Kosher vs Halal
Kosher vs Halal
Kosher and halal are both words that describe the same thing, which is the idea of something being permissible for consumption. This is a concept that is practiced by many religions and cultures so that people can avoid eating something that is prohibited. Many rules in the Torah and Talmud dictate what is and is not kosher. For example, kosher animals are those that are slaughtered according to Jewish law. This means that the animal must have split hooves and chewed its cud, without the use of a blade or a tooth. The animal must be slaughtered in a kosher fashion, meaning that the animal is killed in a fashion that is by Jewish law. Halal is a similar concept but is practiced by Muslims. This means that the animal must have split hooves and chewed its cud without the use of a blade or tooth, but the animal must be slaughtered by a Muslim.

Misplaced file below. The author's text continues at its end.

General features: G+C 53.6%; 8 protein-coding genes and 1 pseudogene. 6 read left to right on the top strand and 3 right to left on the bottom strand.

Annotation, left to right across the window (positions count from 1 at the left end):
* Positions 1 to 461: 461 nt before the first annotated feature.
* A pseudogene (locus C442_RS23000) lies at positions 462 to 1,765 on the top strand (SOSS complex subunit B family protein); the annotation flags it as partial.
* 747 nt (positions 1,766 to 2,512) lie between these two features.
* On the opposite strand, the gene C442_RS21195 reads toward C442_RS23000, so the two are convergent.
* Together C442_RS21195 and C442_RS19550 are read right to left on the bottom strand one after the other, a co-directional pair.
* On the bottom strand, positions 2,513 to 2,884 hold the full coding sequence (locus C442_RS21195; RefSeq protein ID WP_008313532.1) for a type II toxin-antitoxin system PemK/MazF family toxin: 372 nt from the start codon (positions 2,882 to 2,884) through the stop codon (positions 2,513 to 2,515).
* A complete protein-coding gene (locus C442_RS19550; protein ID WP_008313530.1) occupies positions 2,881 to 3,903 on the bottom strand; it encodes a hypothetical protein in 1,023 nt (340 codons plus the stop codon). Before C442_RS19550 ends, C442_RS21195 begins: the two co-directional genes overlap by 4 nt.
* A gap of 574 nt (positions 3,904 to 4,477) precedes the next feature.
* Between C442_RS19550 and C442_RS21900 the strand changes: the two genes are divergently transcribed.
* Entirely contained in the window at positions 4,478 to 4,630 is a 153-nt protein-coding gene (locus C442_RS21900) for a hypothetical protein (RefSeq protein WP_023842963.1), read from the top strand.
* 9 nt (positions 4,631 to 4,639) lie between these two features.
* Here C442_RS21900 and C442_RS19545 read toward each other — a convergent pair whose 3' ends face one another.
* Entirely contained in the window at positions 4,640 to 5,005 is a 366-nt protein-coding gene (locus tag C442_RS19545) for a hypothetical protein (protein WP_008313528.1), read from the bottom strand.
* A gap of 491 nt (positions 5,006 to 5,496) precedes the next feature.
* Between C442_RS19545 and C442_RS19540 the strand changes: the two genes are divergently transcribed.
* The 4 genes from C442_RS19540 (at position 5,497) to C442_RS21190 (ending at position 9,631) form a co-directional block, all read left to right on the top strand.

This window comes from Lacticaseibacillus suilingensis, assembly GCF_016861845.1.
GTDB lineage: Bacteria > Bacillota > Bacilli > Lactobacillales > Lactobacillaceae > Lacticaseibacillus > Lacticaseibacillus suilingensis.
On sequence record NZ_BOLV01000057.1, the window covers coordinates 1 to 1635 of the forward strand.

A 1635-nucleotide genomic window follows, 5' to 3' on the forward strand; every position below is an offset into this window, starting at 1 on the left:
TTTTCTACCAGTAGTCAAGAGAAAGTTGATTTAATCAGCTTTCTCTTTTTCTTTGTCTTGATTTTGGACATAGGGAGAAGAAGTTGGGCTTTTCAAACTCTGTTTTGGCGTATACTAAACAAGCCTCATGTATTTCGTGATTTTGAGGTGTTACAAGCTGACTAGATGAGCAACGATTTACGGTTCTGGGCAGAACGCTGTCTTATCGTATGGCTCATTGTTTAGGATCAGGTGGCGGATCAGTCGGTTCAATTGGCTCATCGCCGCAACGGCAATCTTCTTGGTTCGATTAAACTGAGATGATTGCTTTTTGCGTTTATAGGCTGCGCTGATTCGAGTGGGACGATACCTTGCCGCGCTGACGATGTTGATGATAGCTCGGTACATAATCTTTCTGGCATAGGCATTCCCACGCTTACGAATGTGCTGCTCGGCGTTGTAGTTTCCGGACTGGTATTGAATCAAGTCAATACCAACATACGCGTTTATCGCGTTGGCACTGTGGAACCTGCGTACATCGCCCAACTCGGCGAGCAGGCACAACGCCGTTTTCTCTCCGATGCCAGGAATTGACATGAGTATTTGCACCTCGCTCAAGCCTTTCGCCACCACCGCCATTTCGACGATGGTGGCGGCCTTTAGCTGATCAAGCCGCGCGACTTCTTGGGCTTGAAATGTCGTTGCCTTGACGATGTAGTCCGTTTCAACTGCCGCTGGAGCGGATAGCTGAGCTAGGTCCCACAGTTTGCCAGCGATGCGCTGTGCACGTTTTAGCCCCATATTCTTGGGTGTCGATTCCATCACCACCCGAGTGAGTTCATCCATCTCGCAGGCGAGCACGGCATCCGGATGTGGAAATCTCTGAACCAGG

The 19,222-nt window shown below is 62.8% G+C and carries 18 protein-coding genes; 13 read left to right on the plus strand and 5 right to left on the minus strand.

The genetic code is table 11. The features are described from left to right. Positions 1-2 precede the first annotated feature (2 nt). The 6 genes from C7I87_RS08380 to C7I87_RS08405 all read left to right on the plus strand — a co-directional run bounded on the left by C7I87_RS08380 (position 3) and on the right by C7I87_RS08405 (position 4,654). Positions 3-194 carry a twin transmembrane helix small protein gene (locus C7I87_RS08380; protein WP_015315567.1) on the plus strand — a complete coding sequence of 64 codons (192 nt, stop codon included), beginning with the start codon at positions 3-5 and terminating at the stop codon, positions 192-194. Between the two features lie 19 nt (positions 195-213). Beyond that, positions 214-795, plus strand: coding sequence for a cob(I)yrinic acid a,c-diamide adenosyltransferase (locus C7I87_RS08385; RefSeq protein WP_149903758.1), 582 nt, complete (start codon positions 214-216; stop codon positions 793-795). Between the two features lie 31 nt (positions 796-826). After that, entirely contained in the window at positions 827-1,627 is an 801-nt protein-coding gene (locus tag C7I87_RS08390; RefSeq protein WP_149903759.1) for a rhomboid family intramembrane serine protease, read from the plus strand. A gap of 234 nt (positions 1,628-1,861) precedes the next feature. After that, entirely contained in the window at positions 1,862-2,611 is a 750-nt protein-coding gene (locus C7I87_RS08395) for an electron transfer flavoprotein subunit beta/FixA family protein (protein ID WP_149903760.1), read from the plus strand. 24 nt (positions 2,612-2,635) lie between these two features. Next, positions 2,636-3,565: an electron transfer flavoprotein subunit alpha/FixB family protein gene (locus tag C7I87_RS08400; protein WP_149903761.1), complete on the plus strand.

The word kosher comes from the Hebrew word kosher, which means “to separate.” The process of koshering is said to have originated from the Biblical practice of separating the pure from the impure and then boiling a pot to make the pure liquid kosher. Many rules in the Torah and Talmud define what is and what is not kosher. Kosher and halal are two terms that refer to different things in the Torah and the Quran. Though the two terms are often used interchangeably, they are not the same. Kosher is a Jewish term, meaning that an item must be produced under Jewish dietary laws. Halal is an Islamic term, meaning that an item must be produced under Islamic dietary laws. Halal food is any food or drink that is lawful for consumption by Muslims